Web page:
All the costumes came from Asda. When we started to film we were going to use small DV cameras, as the location which Ben had chosen and written the script around was tiny. I’d intended to get the best glass I could and to wear a depth of field adapter working with primes. The problem with that is that you end up with a camera that is massive.

At the time there were no HDSLRs; which we would have shot on if they had existed. But the RED had just come out, and although it was not a small camera, the amount of quality you get for the price, and the fact that Ben was able to edit it on his laptop, made it the perfect choice to shoot with. The production budget for the whole film was £6,000. It was a 90-minute feature that then went on to do very well. When we came to shoot Kill List, we went from the RED ONE to the RED ONE (Mysterium-X), which was a lot faster.

We stayed with the RED because Ben had become so comfortable with the work process that it had become an intrinsic part of how we worked. The fact that Ben could start cutting on his laptop on set as we were shooting was so seductive that there was no reason to work with any other type of camera. It was just so affordable and easy for us. Down Terrace didn’t get an enormous distribution, and it took a long time to get any [distribution].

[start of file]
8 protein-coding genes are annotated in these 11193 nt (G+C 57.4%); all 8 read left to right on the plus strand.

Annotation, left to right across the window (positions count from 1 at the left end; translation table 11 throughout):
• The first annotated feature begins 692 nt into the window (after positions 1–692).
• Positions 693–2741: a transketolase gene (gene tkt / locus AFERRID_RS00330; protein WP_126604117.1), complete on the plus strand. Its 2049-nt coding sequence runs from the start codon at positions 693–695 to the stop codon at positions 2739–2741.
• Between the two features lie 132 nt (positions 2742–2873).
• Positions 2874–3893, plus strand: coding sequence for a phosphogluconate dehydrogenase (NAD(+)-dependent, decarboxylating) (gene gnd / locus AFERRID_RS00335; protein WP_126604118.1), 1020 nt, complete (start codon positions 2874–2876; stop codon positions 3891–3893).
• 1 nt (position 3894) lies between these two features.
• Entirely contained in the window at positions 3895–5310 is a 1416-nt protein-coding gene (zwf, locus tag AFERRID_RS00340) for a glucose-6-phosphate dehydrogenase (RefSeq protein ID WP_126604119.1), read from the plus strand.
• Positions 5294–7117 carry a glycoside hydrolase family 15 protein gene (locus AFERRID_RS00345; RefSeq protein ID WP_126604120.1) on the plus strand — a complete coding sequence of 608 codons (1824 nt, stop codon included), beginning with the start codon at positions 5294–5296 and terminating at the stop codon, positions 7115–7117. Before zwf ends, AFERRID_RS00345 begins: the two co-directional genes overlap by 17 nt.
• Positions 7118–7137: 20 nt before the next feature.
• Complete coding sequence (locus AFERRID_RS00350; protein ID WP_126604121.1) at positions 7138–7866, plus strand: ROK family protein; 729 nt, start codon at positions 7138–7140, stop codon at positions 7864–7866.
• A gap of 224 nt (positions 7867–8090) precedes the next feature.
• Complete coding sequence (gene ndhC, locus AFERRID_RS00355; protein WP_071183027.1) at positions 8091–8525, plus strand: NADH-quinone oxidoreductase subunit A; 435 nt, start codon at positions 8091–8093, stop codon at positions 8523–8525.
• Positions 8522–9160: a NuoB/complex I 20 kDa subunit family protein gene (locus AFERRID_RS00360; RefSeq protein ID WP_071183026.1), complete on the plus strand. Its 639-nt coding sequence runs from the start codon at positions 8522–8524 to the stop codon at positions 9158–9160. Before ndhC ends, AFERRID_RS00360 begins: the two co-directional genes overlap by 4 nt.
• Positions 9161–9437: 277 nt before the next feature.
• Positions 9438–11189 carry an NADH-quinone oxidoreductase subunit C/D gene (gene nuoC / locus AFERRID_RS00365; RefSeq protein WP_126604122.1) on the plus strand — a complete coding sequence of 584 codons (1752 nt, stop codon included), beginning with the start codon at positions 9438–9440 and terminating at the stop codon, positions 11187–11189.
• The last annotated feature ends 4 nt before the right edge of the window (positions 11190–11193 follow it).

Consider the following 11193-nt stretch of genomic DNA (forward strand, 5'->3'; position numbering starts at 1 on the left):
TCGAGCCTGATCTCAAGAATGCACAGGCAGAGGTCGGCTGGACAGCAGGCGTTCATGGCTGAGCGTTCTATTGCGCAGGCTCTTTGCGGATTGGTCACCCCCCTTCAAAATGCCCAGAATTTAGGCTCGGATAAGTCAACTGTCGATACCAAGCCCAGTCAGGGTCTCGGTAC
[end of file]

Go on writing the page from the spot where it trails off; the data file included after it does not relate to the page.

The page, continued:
When it did sell it was in a small way and it was sold outright. As a result, no money came out of it; although it covered its costs. When it came to shooting Kill List, however, Down Terrace was our calling card for Ben. People now knew what he was doing with his directing and writing. Kill List was premiered and immediately went into a distribution bidding war between two American distributors. The Kill List shoot budget was between £5000,00 and £600,000K, which was a significant leap from our £6,000 budget for Down Terrace. The funding this time came from Film4, the UK Film Council and Screen Yorkshire; which meant that we were able to increase the crew size to 25 and the shoot schedule to 18 days. It’s a very violent film but, in my mind, in very tiny spurts; it’s not a sustained violent film. Although it’s been branded a horror, I don’t see it that way. I see it more as a terror film. It’s a stressful film that picks you up and carries you along with the mayhem, then dumps you down right at the end. I like that.